David Brinkworth & the Pit – Homemade – Album Review
Two years ago I attended an open mic night. The young bucks with their “copycasters” stood expectantly at the back of the pub, primed, in readiness of their impending Oasis covers. Part way through proceedings and without ceremony a carefully coiffured gent with a demure manner and carefully chosen tank-top seated himself in front of his electric piano. Within a few bars those with an open mind moved closer whilst the Gallagher-a-likes stood motionless and open-mouthed at the back. The evening was my first introduction to David Brinkworth and the Pit.
The one man variety show has produced an album entitled: Homemade. Please believe me when I state the album is not only homemade, it’s bespoke, it’s well-tailored and quintessentially eccentrically IT! As charming as Bagpuss, as unique as a Morris dancer’s attire and as English as a written apology that begins: “I am sorry you are unhappy.”
The unbridled happiness of Oom pah! is offset by the somewhat sinister notes and chords nailed down at the start of the backroom bar ditty. The voice jars in the same way that Lee Marvin did all those years ago on the first ever punk record (?); much like Marvin’s voice, Brinkworth’s “60 a day voice overs” win you over by the second line. However, the phrase “Oom pah, oom pah, stick it up your jumper” is the line that captures a bygone era and hints at the songwriter’s awareness of history. The line itself was banned by the BBC (sic). This is as punk as it gets…
“A bit of tweed” is a hymn to the often scorned material…tweed. Honestly. Self-conscious and self-parodying the song is a Hinge and Bracket-esque monologue which celebrates the wearing and the joy of tweed. Such is the humour in Brinkworth’s songs it is difficult to work out if he is mocking himself or us, his appreciative audience.
As a listener to this collection of songs a sense of humour, as John Peel was fond of saying: “Is so very important.”
Importantly, the first track I heard live – “Ring around the bath” – laughingly narrates the disappointing relationship of a young bride that married a chimney sweep who only ever gives her one single gift. Yes, you’ve guessed and the chorus is as memorable as…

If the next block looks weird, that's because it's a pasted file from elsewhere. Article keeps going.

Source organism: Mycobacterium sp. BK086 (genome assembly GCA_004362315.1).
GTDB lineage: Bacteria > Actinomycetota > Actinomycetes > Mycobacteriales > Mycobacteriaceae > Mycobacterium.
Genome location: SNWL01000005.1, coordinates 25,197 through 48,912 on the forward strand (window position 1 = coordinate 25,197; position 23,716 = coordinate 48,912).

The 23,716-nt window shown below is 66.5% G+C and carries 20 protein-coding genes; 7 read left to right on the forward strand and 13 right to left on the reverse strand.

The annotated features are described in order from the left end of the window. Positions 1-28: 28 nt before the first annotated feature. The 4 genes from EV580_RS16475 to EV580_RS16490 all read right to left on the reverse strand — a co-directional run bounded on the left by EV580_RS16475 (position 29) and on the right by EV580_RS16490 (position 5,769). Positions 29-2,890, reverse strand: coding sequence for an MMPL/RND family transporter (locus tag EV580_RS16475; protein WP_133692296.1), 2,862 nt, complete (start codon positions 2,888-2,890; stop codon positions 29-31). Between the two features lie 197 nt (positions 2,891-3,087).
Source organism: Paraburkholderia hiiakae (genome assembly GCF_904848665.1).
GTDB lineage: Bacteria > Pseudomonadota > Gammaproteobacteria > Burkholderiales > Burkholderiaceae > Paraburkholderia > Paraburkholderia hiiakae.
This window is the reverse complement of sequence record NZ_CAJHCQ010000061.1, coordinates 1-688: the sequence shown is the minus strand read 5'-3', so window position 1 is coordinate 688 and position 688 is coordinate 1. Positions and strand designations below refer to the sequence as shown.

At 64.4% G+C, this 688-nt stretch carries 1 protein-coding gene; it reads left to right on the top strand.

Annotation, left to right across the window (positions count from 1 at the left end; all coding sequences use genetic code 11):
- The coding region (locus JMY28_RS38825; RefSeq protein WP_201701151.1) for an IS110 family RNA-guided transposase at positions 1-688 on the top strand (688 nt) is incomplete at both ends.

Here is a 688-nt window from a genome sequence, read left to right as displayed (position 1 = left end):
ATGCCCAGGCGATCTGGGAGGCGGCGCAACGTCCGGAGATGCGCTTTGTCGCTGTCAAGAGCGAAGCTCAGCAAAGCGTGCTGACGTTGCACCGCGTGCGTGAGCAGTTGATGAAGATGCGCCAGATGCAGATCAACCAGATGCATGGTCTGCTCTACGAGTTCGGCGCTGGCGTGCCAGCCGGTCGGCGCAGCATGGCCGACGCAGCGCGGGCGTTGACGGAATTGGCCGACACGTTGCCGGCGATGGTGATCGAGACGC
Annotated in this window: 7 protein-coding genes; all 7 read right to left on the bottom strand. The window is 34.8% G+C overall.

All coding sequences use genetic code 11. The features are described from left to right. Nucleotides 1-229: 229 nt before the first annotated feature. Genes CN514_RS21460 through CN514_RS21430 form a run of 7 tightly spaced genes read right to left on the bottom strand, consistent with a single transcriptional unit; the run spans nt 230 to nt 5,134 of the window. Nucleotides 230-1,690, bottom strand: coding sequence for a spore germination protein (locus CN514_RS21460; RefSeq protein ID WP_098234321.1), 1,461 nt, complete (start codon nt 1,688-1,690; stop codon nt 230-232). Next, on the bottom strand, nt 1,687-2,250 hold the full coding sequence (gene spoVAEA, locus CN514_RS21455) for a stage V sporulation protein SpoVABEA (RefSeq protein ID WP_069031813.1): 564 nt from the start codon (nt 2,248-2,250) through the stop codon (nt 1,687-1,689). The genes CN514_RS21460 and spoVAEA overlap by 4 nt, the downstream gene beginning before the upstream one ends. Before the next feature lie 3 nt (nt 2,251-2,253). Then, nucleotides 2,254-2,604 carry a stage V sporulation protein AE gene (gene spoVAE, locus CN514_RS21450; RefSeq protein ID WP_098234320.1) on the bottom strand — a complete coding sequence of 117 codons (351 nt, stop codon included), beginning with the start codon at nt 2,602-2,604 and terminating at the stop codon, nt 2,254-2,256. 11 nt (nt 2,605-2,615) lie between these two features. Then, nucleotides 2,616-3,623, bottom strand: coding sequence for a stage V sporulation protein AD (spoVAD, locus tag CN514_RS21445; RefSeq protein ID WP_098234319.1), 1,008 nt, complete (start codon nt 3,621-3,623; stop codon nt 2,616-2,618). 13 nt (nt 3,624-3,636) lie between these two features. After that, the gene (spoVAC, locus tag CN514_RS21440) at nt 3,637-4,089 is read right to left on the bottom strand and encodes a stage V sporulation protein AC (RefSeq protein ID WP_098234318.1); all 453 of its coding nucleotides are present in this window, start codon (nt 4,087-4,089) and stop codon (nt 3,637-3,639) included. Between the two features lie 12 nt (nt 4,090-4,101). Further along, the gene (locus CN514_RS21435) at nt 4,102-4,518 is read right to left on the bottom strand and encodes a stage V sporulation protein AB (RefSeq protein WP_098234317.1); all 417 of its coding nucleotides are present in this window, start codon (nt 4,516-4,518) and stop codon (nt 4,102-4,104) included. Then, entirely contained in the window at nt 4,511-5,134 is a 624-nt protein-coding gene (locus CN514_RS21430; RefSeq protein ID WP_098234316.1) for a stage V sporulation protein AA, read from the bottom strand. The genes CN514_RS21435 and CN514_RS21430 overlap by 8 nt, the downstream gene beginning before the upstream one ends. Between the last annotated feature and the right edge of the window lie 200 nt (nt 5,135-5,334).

The plinky-plonky choral celebration of “Baked beans on toast” a song that had the disbelieving “fringes” at the back of the pub gaping at the outrageous complex simplicity of the song. The song borrows a few chord changes and articulates the questionable repercussions of a 60p can of beans in tomato sauce. It takes all varieties…
This album, or our David, is the embodiment of Variety, of Music Hall of the Sunday afternoon turn in the backroom of the pub. However, just scratch below the surface and you will discover an awareness of social history which informs and influences his work.
The splendid track, well “I’m not so splendid anymore”, includes passing mentions of “gin, the plague and cholera” and an inclusion of an “opium den”. Clearly, our erstwhile entertainer is not afraid to immerse himself in a history that, like Brinkworth, has so much to offer.
The very real folk devil that was “Spring Heeled Jack” was for many, both alive and a genuine threat to society. The Pit has resurrected this 1837 folk-devil and vocally Brinkworth leaps from rooftop to rooftop producing a musical penny-dreadful which is mired in Victoriana.
Coming from the West Midlands David Brinkworth is proud of his Brummie heritage and industrial twang. Consequently, the song “Yamagoodun” is written in and sung in the vernacular replete with Brummie sayings and homilies; a true singalong crowd pleaser which captures the Brummie philosophy.
Maybe those at the back of the pub didn’t really want to know on that first night. On the other hand, for those in the know, Homemade is an apothecary jar of ideas and influences worth exploring. Yes, the jar might be hidden at the back of the dark wood cabinet and covered in dust but there is a magical other world inside. This album is so much more than mere parlour games…
*The album, Homemade by David Brinkworth and the Pit, was released at the start of May 2021 and is available on bandcamp. Mr. Brinkworth has also produced 100 cds which are “very nice in an impoverished kind of way” can be purchased for £6.00 via his Facebook page.
By: The Swilgate Scuttler